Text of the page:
Welcome to Monday, everyone, as well as the second day of a brand new week – yippee!
It is a VERY rainy day today here in Boston, so please make sure to stay inside, play a game (if you can) and do some reading. And also, start your day with a walk down memory lane with a brand new ‘On This Date in History.’
Be well, stay safe, and remember to smile, everyone!
1997: Tiger Woods won his first major championship on the final day of the 61st Masters Tournament by defeating runner-up Tom Kite by twelve strokes.
2004: Barry Bonds hit his 661st career home run – the long ball occurred off a pitch from Ben Ford of the Milwaukee Brewers.
2019: The Boston Bruins evened their opening-round postseason series with the Toronto Maple Leafs by a score of 4-1. Boston, as most fans know, would go onto win the series ten days later before advancing to the Stanley Cup weeks later.
It’s Thursday – hope everyone is doing well and staying safe as usual!
Let’s make today another great day – remember to smile, please! – with a brand new ‘Daily Noontime.’
Noontime’s Headlines for Thursday, March 26th, 2020
Happy Opening Day, baseball fans! Yep, today would have been the first day of a new season for both the Boston Red Sox and everyone else, but due to the coronavirus (COVID-19), the 2020 season won’t begin today, but hopefully in a few months.
Major League Baseball commissioner Rob Manfred says, “nothing is off the table” for the upcoming season, including double-headers and seven-inning contests. Perhaps we could see baseball go past Halloween?
1952: Kansas beat St. John’s in the 14th NCAA Men’s Basketball Championship – the tournament featured the first-ever “Final Four” format.
1979: Michigan State beat Indiana State, 75-64, in the 41st NCAA Men’s Basketball Championship, which was the highest-rated game in the history of televised college basketball. And what made this game so special (and exciting) was it started the rivalry of future NBA Hall of Famers Magic Johnson and Larry Bird.
1992: The New York Rangers clinched its first NHL regular-season championship in 50 years.
1997: The NHL announced the Anaheim Mighty Ducks and Vancouver Canucks would open the 1998 season in Japan.
Exactly where Brady will play remains a mystery – Indianapolis? Los Angeles? Tampa Bay? – but we should learn of his plans either later today or tomorrow once free agency truly begins at 4 p.m. eastern.
Excluding his announcement of taking his talents elsewhere, Brady did acknowledge in a pair of tweets how grateful he was to compete for the Patriots for the past 20 years. “I want to say thank you for the past twenty years of my life,” he tweeted, “and the daily commitment to winning and creating a winning culture built on great values.”
A six-round pick in the 2000 National Football League (NFL) Draft, Brady helped the Patriots win not just one, but six Super Bowls, including three in four seasons (2001, 2003, and 2004). The veteran signal-caller cemented his name alongside Boston sports greats – Bill Russell, Bobby Orr, Larry Bird, Ted Williams, and others, of course – for his impressive play on the gridiron.
Joey Flanneryconsiders it a privilege to be a part of the Babson College men’s basketball team.
The three-time New England Women’s and Men’s Athletic Conference (NEWMAC) Player of the Year has the Beavers yet again in position to make a deep postseason run. Flannery is averaging a team-high 22.7 points per game and 6.3 rebounds per games, too.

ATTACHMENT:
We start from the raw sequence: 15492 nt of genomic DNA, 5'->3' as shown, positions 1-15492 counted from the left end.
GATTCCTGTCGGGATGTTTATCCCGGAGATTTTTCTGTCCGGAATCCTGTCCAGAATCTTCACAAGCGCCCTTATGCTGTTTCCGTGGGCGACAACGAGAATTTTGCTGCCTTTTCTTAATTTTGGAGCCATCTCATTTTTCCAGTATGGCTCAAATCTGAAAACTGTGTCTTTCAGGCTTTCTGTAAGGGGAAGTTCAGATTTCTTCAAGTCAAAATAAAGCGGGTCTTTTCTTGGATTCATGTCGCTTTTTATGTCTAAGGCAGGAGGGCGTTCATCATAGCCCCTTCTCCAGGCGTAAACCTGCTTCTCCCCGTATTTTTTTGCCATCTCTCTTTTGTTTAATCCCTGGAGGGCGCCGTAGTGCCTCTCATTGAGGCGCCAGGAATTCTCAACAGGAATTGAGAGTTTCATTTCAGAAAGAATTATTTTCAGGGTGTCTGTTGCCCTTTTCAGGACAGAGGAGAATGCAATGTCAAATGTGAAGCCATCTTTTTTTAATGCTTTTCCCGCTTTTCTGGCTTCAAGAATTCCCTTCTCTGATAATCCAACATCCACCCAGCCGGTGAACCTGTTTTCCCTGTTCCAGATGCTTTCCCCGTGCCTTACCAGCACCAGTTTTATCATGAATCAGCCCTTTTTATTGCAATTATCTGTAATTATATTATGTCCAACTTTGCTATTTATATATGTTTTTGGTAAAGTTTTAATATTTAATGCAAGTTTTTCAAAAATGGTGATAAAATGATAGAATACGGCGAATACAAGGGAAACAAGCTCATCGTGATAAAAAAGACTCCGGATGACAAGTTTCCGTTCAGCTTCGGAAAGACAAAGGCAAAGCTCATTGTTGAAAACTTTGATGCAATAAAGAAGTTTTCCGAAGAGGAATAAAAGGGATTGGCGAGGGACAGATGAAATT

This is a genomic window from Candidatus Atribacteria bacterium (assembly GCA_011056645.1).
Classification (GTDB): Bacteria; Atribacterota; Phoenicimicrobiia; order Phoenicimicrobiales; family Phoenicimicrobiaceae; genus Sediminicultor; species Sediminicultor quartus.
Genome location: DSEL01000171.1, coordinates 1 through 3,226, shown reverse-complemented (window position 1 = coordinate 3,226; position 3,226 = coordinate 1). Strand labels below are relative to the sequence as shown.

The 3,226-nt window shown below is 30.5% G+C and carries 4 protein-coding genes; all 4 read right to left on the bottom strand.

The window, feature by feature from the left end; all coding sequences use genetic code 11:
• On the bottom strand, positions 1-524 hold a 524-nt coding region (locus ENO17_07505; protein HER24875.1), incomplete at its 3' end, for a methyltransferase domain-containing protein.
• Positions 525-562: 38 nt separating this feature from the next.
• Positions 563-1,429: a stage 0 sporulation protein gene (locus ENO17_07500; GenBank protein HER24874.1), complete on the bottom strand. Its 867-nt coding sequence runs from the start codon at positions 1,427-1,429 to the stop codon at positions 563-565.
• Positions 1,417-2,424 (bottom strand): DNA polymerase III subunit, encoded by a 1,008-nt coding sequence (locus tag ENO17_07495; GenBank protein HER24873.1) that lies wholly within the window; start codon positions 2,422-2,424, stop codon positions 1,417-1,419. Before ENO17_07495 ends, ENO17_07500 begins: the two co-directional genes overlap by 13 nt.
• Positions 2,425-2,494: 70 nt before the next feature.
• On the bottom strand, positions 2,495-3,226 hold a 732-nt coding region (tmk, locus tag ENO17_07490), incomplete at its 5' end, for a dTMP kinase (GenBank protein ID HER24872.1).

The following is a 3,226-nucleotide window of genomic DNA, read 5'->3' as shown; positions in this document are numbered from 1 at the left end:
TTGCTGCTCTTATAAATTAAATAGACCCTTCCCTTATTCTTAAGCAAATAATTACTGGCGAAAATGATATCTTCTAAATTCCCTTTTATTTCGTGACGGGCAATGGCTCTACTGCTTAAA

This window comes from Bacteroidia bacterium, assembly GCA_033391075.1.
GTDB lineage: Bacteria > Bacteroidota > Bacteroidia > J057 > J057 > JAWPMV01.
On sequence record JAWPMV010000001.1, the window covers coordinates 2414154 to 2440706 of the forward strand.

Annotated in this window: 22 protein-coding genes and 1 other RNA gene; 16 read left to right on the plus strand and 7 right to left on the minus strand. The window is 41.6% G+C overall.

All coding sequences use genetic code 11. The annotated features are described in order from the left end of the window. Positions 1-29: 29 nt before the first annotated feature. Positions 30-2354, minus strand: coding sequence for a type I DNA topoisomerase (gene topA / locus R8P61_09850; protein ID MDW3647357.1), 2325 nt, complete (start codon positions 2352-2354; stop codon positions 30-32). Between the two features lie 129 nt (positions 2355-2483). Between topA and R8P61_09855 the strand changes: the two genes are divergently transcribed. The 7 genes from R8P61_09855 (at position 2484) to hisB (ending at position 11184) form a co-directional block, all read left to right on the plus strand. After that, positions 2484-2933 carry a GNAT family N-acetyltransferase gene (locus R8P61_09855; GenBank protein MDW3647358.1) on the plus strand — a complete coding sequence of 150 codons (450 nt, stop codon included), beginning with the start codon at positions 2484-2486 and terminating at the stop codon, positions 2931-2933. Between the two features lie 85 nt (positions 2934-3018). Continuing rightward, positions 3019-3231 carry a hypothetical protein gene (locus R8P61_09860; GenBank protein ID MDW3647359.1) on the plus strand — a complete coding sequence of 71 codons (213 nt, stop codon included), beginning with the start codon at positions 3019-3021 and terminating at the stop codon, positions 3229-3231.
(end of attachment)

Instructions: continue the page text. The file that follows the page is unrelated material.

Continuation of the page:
Prior to last night’s contest against the Cougars, Noontime Sports caught up with Flannery to discuss his final season with the Green and White, what he plans to do after graduation and who is all-time favorite Boston Celtics player is, too.
Your team established the program’s best start this past weekend, winning 16 of 17 games. What does that record mean to you?
“It’s great to be recognized. We try not to look too much into the numbers or record because our focus is to take it one day at a time. It is nice to be recognized, especially as a member of this great program.”
Your team matched a school-record for three-pointers (18) last weekend against Coast Guard Academy. How have you and your teammates been able to be so successful beyond the arc this season?
“Nick Comenalehas helped our offense move the ball around on extremely well. We have guys, including him, in our starting five that are willing to shoot three’s, but the big thing for our offense (this season) is we’re moving the ball around knowing if we have a good shot that we’ll get an even better shot with a few more passes. Against Coast Guard, our shots were falling early, but I think our ball movement was the key for us beyond the arc. If we continue to swing it around once or twice and get two reversals then our team can shoot with confidence.”
Who is the best three-point shooter on the team?
“I would have to say Nick. We always go back-and-forth in practice on who is sinking deeper shots, but it is hands down Nick.”
What have been one or two (or perhaps three) memories you have from being a member of the Babson men’s basketball program?
“There is always a moment (or two) that stands out from each season. During my sophomore year we had some great comeback wins, while another memory would be winning the NEWMAC Tournament at home the past two seasons. Additionally, we have had a great home court advantage (during my time at Babson) and having home court advantage up until the ‘Final Four’ two years ago was awesome. Winning in front of our home crowd has been fun (especially when we beat Trinity in the NCAA Sectional Finals). Those are just some big moments (from my time here as a student-athlete), but this team is so tight, we have a lot of seniors and juniors that have been together for a while, so I think hanging out off the court and being together is another great memory of mine.”